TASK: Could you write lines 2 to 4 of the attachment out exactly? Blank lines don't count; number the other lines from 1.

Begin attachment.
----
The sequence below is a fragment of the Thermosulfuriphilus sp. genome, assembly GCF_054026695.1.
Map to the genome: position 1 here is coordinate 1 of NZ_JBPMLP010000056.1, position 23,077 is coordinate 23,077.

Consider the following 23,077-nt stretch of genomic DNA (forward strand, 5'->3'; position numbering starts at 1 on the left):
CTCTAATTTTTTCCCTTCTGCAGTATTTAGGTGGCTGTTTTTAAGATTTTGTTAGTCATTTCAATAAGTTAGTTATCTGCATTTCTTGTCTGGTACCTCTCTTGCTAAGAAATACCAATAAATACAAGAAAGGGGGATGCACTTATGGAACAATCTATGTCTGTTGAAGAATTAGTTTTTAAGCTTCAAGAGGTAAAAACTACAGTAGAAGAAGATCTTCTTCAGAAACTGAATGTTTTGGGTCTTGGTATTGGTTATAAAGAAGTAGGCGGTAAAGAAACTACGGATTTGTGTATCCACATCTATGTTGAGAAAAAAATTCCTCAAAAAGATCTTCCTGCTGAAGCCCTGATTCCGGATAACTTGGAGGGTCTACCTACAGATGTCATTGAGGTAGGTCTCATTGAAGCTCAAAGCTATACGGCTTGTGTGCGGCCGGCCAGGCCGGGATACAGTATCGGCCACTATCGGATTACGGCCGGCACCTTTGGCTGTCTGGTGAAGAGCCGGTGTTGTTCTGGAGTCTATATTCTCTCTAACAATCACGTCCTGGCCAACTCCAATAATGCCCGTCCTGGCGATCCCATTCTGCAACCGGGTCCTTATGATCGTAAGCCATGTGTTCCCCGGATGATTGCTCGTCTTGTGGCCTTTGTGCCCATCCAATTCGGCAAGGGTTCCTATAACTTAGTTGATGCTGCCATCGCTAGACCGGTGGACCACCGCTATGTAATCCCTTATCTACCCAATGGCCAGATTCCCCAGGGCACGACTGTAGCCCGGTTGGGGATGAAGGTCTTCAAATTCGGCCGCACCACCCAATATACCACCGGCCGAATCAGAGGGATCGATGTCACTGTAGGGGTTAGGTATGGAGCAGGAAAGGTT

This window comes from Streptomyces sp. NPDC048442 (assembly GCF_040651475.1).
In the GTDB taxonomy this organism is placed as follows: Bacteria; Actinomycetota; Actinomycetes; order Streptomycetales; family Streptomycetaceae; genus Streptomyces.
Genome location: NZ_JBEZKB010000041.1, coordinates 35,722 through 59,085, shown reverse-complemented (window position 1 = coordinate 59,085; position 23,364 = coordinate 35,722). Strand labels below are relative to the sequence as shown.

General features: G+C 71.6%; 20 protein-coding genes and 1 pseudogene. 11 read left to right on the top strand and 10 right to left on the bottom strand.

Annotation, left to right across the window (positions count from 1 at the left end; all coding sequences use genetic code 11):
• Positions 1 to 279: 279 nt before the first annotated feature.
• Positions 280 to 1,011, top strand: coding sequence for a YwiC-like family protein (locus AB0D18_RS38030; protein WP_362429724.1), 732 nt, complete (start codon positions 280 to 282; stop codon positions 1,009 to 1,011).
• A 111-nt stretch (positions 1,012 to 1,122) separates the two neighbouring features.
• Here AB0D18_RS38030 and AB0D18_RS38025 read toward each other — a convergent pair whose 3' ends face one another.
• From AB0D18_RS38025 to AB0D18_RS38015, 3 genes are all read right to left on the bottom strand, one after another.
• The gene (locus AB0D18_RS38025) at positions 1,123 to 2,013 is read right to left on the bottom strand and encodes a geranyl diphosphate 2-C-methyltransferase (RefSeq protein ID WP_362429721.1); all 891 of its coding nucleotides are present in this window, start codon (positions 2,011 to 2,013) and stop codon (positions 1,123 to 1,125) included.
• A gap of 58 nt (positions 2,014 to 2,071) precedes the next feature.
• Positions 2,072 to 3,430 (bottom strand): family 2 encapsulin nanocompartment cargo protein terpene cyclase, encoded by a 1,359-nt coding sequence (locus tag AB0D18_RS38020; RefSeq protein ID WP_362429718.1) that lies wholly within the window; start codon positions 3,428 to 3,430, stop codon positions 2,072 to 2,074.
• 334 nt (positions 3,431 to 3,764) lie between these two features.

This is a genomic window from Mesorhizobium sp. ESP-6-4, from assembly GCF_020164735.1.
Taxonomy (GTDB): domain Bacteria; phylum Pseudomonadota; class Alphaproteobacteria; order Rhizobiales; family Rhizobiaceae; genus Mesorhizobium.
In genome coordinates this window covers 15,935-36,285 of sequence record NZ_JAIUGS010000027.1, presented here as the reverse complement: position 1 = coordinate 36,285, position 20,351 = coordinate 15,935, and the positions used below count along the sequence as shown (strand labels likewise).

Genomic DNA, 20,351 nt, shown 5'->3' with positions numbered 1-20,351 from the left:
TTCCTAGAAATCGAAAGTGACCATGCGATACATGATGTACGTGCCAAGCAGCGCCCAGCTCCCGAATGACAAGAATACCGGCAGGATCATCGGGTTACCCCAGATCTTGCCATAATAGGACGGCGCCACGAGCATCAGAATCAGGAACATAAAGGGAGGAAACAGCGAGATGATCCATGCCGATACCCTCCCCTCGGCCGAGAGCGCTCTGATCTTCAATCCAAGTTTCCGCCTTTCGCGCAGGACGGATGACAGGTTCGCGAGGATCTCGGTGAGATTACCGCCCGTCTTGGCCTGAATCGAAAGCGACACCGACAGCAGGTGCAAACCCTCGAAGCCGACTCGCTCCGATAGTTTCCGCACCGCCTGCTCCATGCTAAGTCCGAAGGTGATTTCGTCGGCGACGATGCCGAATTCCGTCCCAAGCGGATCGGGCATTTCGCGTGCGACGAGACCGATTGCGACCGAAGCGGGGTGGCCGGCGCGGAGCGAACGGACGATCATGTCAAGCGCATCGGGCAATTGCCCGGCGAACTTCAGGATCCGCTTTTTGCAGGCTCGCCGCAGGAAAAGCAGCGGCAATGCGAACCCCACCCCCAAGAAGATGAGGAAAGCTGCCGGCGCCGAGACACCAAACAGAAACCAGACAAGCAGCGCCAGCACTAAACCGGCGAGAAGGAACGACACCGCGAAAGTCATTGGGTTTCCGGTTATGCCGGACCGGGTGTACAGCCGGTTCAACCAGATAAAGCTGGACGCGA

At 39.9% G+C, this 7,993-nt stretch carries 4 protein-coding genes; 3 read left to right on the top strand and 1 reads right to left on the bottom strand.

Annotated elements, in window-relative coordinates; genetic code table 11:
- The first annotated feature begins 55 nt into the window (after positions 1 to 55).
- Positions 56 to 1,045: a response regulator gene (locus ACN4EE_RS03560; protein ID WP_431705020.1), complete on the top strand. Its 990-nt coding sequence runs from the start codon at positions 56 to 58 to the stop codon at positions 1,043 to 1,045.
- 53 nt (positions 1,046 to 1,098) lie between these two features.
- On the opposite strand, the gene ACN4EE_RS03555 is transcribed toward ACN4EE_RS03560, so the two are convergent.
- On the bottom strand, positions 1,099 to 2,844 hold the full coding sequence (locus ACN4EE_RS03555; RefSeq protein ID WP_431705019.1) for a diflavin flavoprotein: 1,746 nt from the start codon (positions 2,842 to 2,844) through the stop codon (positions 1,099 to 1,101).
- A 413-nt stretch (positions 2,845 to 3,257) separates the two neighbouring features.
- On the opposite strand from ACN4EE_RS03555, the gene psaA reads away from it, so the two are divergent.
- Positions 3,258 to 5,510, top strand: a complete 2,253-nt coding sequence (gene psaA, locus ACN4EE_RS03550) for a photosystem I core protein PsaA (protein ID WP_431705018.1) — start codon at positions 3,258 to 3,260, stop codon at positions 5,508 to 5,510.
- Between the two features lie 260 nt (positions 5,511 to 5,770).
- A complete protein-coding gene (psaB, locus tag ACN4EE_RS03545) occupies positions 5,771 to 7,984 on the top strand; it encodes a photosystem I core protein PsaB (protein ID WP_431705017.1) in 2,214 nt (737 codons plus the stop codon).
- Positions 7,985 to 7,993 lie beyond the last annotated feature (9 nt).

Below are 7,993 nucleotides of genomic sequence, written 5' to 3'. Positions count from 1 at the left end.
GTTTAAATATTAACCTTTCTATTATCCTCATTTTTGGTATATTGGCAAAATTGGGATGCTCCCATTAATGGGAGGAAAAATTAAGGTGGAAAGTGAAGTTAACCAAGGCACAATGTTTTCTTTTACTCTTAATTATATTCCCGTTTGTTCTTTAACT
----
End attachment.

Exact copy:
Map to the genome: position 1 here is coordinate 1 of NZ_JBPMLP010000056.1, position 23,077 is coordinate 23,077.

Consider the following 23,077-nt stretch of genomic DNA (forward strand, 5'->3'; position numbering starts at 1 on the left):
CTCTAATTTTTTCCCTTCTGCAGTATTTAGGTGGCTGTTTTTAAGATTTTGTTAGTCATTTCAATAAGTTAGTTATCTGCATTTCTTGTCTGGTACCTCTCTTGCTAAGAAATACCAATAAATACAAGAAAGGGGGATGCACTTATGGAACAATCTATGTCTGTTGAAGAATTAGTTTTTAAGCTTCAAGAGGTAAAAACTACAGTAGAAGAAGATCTTCTTCAGAAACTGAATGTTTTGGGTCTTGGTATTGGTTATAAAGAAGTAGGCGGTAAAGAAACTACGGATTTGTGTATCCACATCTATGTTGAGAAAAAAATTCCTCAAAAAGATCTTCCTGCTGAAGCCCTGATTCCGGATAACTTGGAGGGTCTACCTACAGATGTCATTGAGGTAGGTCTCATTGAAGCTCAAAGCTATACGGCTTGTGTGCGGCCGGCCAGGCCGGGATACAGTATCGGCCACTATCGGATTACGGCCGGCACCTTTGGCTGTCTGGTGAAGAGCCGGTGTTGTTCTGGAGTCTATATTCTCTCTAACAATCACGTCCTGGCCAACTCCAATAATGCCCGTCCTGGCGATCCCATTCTGCAACCGGGTCCTTATGATCGTAAGCCATGTGTTCCCCGGATGATTGCTCGTCTTGTGGCCTTTGTGCCCATCCAATTCGGCAAGGGTTCCTATAACTTAGTTGATGCTGCCATCGCTAGACCGGTGGACCACCGCTATGTAATCCCTTATCTACCCAATGGCCAGATTCCCCAGGGCACGACTGTAGCCCGGTTGGGGATGAAGGTCTTCAAATTCGGCCGCACCACCCAATATACCACCGGCCGAATCAGAGGGATCGATGTCACTGTAGGGGTTAGGTATGGAGCAGGAAAGGTT